Old, plump, talkative: Considering Agnès Varda
The Pantograph Punch is delighted to present Faces, Places as part of the 2017 New Zealand International Film Festival. Ahead of the films debut Doug Dillaman considers the illustrious Agnès Varda, the woman behind it all.
For some people, the most inspirational woman they’ll see on screen this year is Gal Gadot in Wonder Woman. For me, it will be her polar opposite: “Old, plump, talkative.” This is how Agnès Varda, the octogenarian Mother of the French New Wave describes herself at the start of The Beaches of Agnès, her 2008 documentary that summarises her life’s work and personal history through her love of beaches (intercut with virtually all of her filmography - “fifteen long features, fifteen long documentaries, not very much”). Even drawing a line between features and documentaries is hazy - Beaches is rife with re-creations and fantasias, and shows that her dramas are often drawn from both autobiography and the lives of non-professional actors. Lest this all sound a bit too chin-scratchy for your tastes, bear in mind that Varda is also the woman who dressed as a potato for a gallery premiere, and celebrated a recent New York show by rolling a giant beach ball through Manhattan streets. Now, she’s back to film for what may be her swan song: Faces Places, co-directed with young street artist JR, in which the two of them travel to villages across France.
Agnes Varda rolling a gigantic beachball down Spring Street. Guaranteed to brighten your day! pic.twitter.com/38RoIKdJ8Z— TanyaGoldman (@tangoldman) March 15, 2017
By many conventional standards, Varda is a slippery figure to pin down, critically speaking. It’s not just that her filmography is split in both number and acclaim between fiction and non-fiction. She’s worked with star-studded international casts (One Hundred and One Nights, a flop) and homeless people (The Gleaners and I, a smash). She’s traveled not just France, but the world - America (subjects including hippies, Mexican street murals, and distant relatives), Iran (Plaisir d’Amour en Iran), and even an animated short film made from photographs she shot in Cuba (Salut les Cubains). Initially trained as a photographer, she traveled to China by herself after the financial failure of her debut film, 1956’s La Pointe-Courte (filmed four years before the box office success of Jean-Luc Godard’s Breathless officially kicked off the French New Wave), and spent two months photographing civilians. And yet, when she decided to stay at home after the birth of her child, being grounded didn’t impede her creativity: she got a 90-metre extension cord and shot an entire film about the people in her Montparnasse neighbourhood, Daguerrotypes, and has repeatedly turned to her long-beloved house’s courtyard as a setting for films, or a location to pick up bridging shots.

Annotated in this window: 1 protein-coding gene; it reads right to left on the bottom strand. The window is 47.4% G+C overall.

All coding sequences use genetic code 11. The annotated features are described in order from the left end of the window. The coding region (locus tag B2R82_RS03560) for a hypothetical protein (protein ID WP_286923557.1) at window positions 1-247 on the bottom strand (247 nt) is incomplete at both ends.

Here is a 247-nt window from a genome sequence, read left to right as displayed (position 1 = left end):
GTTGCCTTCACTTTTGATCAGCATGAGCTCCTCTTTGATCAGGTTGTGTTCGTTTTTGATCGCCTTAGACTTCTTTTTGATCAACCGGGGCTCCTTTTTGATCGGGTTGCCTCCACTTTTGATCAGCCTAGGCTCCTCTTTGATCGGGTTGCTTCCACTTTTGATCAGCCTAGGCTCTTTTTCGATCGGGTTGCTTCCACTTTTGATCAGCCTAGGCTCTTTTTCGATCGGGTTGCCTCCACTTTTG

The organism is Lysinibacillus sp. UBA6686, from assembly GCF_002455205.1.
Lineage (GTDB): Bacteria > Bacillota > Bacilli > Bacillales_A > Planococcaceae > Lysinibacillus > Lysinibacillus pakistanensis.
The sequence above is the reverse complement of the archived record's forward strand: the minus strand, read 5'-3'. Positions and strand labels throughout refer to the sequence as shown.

There’s also a complexity and variance in tone that makes Varda hard to pin down. She’s often decidedly analytic, describing her first break-out hit, 1962’s Cleo from 5 to 7, as a study between the difference between objective and subjective time, but the film also begins with a Tarot reading. She can be one of the most playful filmmakers alive, but a film like 1985’s Vagabond, which begins with the death of its wayward protagonist and works backward to reveal the causes of her passing, is almost unbearably tragic. She’s forthright in her politics, standing on the front-lines in real life (most famously in campaigning for legal abortion when signing the “Manifesto of the 343”, admitting to her own in the process) or filming the Black Panthers, but never entering into the turgid bloviating that characterises the most strident French New Wave films. She’s capable of scenes of breathtaking beauty, but also moments of unpolished primitivism that would be almost painfully embarrassing from any other filmmaker.